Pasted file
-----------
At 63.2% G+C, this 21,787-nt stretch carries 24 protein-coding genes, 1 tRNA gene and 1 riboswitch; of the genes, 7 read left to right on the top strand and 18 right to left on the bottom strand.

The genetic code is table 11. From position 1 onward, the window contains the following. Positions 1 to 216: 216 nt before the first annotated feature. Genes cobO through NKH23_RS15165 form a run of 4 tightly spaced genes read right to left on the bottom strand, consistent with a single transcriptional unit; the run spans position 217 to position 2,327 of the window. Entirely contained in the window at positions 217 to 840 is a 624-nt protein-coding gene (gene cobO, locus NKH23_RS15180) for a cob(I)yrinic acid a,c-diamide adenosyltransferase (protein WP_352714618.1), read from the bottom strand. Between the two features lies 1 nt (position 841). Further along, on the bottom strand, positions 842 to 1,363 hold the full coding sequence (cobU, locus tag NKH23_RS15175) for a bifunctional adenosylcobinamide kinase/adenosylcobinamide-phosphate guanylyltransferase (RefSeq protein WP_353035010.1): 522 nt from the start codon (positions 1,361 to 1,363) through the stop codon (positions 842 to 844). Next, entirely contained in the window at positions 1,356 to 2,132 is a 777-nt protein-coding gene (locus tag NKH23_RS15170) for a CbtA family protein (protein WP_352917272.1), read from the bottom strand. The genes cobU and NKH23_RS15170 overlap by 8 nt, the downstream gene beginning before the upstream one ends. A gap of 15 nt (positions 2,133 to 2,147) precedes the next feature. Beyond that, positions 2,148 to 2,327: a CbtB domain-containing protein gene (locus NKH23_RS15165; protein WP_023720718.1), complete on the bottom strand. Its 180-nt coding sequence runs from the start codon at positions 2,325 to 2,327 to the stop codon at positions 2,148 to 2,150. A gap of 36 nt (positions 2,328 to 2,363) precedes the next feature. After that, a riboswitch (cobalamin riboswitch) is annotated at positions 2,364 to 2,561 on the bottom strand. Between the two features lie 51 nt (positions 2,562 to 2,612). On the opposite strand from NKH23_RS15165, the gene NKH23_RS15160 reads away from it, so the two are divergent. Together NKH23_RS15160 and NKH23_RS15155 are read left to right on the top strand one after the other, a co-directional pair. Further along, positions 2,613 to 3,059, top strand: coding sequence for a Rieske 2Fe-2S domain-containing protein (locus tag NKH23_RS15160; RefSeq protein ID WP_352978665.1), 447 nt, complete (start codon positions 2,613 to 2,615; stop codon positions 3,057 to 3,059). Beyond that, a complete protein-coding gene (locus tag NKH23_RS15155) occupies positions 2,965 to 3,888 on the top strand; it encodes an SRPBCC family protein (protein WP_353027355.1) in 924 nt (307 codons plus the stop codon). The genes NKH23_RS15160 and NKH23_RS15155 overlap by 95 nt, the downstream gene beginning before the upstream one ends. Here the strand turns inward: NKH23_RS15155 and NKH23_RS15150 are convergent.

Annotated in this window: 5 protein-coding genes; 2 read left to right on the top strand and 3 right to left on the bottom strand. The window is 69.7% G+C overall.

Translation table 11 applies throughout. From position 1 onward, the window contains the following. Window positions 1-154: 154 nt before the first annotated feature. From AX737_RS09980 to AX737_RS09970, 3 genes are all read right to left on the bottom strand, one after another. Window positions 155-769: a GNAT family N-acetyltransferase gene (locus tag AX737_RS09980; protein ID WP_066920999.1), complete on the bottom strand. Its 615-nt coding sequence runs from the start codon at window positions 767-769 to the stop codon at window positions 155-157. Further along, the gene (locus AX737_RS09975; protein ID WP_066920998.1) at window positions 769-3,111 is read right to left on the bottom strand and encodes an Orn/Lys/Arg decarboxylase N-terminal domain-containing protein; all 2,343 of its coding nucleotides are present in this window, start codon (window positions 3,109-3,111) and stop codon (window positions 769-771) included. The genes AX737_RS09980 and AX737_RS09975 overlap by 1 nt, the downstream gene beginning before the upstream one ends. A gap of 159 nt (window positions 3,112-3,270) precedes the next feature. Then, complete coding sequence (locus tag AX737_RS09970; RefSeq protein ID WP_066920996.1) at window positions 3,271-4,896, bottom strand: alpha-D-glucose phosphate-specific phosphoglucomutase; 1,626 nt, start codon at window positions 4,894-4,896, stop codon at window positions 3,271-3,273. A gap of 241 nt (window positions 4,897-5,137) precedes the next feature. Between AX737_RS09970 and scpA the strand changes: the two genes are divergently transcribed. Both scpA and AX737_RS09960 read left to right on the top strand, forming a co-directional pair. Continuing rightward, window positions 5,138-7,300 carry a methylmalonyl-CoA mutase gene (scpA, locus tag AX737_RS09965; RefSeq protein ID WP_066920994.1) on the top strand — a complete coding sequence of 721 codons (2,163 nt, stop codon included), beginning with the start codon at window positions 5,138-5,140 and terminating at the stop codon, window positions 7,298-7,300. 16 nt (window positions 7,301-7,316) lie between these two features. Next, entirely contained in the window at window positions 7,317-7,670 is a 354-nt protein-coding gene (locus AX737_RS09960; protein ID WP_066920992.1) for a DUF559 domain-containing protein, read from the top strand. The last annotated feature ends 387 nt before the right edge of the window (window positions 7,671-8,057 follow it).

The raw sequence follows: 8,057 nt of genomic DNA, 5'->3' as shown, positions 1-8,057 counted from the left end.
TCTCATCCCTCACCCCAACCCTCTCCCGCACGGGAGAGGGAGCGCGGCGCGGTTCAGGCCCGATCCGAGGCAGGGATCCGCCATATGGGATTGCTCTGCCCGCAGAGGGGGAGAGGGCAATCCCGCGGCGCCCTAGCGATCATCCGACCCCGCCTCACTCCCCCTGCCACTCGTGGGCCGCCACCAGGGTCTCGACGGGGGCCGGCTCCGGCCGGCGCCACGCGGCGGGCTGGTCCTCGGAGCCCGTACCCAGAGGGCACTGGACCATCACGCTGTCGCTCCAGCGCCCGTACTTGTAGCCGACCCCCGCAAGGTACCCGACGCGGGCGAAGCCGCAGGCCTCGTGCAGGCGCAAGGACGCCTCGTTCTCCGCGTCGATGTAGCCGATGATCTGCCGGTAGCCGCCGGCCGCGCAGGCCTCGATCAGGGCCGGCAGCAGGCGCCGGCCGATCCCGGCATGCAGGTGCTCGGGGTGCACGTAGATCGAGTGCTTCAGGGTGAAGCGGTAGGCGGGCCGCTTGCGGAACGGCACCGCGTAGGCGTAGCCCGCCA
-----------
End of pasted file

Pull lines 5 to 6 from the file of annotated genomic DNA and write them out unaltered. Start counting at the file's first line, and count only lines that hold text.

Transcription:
The raw sequence follows: 8,057 nt of genomic DNA, 5'->3' as shown, positions 1-8,057 counted from the left end.
TCTCATCCCTCACCCCAACCCTCTCCCGCACGGGAGAGGGAGCGCGGCGCGGTTCAGGCCCGATCCGAGGCAGGGATCCGCCATATGGGATTGCTCTGCCCGCAGAGGGGGAGAGGGCAATCCCGCGGCGCCCTAGCGATCATCCGACCCCGCCTCACTCCCCCTGCCACTCGTGGGCCGCCACCAGGGTCTCGACGGGGGCCGGCTCCGGCCGGCGCCACGCGGCGGGCTGGTCCTCGGAGCCCGTACCCAGAGGGCACTGGACCATCACGCTGTCGCTCCAGCGCCCGTACTTGTAGCCGACCCCCGCAAGGTACCCGACGCGGGCGAAGCCGCAGGCCTCGTGCAGGCGCAAGGACGCCTCGTTCTCCGCGTCGATGTAGCCGATGATCTGCCGGTAGCCGCCGGCCGCGCAGGCCTCGATCAGGGCCGGCAGCAGGCGCCGGCCGATCCCGGCATGCAGGTGCTCGGGGTGCACGTAGATCGAGTGCTTCAGGGTGAAGCGGTAGGCGGGCCGCTTGCGGAACGGCACCGCGTAGGCGTAGCCCGCCA